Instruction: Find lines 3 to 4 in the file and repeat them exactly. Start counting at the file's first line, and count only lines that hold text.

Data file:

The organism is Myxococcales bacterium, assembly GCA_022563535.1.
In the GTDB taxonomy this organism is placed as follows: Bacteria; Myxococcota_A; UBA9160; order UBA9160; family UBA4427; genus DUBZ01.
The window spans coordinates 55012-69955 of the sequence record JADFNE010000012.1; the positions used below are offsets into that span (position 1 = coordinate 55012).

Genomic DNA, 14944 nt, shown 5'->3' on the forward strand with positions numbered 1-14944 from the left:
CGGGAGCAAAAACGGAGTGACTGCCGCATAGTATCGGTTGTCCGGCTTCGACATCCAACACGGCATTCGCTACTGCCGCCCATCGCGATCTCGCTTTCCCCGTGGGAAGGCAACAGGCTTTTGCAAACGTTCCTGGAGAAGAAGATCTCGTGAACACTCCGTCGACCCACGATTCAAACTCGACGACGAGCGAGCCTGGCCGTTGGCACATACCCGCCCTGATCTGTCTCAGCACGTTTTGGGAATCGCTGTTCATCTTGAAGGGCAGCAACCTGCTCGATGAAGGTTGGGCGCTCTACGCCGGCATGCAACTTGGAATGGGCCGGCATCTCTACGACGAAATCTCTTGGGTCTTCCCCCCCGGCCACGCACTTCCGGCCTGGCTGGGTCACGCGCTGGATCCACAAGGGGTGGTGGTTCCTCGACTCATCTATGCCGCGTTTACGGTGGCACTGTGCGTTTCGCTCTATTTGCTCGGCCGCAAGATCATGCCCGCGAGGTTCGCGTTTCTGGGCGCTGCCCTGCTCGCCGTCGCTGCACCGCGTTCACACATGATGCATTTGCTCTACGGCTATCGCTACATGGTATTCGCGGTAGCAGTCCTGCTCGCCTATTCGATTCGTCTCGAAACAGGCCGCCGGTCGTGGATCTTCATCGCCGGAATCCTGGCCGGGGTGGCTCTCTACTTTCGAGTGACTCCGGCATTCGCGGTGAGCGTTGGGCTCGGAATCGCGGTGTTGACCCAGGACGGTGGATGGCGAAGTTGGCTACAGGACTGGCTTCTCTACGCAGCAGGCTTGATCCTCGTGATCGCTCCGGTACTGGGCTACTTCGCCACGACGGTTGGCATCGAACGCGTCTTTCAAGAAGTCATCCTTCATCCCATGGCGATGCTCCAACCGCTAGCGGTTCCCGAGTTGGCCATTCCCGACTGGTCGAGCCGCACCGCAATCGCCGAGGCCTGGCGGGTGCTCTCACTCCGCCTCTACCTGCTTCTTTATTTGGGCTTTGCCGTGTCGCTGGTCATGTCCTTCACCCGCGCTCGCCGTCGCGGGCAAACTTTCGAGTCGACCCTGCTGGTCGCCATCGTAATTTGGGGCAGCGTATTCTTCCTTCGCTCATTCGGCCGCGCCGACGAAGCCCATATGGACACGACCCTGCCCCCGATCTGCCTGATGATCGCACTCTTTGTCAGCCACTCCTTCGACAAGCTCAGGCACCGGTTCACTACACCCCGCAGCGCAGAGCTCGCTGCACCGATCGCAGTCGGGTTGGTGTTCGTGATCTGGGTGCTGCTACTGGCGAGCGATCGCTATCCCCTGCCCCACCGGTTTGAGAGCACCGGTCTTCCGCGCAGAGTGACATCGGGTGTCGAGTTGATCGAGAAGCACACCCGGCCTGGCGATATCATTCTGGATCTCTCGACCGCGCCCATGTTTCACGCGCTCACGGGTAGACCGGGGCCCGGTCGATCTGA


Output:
The window spans coordinates 55012-69955 of the sequence record JADFNE010000012.1; the positions used below are offsets into that span (position 1 = coordinate 55012).

Genomic DNA, 14944 nt, shown 5'->3' on the forward strand with positions numbered 1-14944 from the left: